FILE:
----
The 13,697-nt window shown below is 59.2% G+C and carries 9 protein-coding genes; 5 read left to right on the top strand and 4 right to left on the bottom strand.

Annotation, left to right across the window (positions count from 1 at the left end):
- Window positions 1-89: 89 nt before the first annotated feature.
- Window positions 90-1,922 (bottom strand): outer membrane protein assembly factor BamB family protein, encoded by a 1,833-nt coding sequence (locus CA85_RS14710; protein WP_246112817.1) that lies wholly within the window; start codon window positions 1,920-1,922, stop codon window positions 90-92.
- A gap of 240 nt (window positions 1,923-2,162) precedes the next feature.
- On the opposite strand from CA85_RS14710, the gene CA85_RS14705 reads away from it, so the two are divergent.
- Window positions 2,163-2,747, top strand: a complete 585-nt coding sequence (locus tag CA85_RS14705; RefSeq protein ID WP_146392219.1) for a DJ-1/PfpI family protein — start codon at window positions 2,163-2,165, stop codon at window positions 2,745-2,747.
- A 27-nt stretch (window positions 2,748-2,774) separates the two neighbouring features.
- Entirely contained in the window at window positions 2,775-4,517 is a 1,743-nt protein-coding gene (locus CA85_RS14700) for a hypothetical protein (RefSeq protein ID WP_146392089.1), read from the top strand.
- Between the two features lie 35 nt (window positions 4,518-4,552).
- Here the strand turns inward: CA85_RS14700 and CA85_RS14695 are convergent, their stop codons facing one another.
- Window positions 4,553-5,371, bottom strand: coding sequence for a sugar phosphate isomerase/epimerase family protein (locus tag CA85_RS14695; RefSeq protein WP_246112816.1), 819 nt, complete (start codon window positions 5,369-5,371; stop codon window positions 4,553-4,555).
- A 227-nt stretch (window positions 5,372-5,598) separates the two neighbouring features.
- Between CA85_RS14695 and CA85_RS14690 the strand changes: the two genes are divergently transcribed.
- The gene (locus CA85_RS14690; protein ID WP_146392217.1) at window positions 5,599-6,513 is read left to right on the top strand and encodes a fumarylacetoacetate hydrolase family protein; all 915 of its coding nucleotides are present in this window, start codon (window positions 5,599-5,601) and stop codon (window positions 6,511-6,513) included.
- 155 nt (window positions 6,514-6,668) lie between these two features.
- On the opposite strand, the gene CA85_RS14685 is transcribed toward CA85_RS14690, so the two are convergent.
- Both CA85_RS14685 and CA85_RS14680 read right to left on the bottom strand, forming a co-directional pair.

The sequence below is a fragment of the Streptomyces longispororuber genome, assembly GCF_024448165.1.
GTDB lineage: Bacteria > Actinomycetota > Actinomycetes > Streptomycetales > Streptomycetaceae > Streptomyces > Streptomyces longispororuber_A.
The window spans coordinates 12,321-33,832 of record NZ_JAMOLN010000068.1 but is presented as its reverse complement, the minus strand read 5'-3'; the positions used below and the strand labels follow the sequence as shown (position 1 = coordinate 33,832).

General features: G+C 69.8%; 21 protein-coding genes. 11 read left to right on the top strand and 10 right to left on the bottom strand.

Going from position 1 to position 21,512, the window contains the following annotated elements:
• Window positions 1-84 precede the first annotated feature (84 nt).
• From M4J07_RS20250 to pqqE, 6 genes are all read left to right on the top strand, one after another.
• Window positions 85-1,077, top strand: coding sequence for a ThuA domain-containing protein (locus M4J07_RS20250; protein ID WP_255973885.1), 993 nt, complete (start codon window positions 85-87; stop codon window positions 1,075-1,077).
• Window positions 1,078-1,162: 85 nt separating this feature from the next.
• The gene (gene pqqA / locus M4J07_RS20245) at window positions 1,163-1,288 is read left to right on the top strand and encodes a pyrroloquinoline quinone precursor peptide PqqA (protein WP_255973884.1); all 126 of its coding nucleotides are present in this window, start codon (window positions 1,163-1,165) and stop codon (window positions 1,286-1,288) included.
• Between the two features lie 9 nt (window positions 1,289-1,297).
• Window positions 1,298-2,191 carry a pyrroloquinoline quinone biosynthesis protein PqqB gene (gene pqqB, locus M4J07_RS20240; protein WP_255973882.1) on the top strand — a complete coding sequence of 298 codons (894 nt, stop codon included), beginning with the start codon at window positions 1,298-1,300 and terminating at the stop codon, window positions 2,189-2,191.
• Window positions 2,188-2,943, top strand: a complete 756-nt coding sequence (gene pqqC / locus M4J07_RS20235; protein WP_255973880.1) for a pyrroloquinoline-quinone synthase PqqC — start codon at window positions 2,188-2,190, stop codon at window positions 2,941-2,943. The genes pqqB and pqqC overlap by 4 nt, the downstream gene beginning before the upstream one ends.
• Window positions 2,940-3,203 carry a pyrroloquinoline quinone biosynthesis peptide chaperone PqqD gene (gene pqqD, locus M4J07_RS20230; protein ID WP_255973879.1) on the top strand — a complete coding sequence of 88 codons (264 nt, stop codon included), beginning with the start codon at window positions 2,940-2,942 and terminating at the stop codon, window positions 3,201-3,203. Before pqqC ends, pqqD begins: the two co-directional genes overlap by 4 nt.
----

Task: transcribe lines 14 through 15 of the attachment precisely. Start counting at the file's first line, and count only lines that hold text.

- Between CA85_RS14695 and CA85_RS14690 the strand changes: the two genes are divergently transcribed.
- The gene (locus CA85_RS14690; protein ID WP_146392217.1) at window positions 5,599-6,513 is read left to right on the top strand and encodes a fumarylacetoacetate hydrolase family protein; all 915 of its coding nucleotides are present in this window, start codon (window positions 5,599-5,601) and stop codon (window positions 6,511-6,513) included.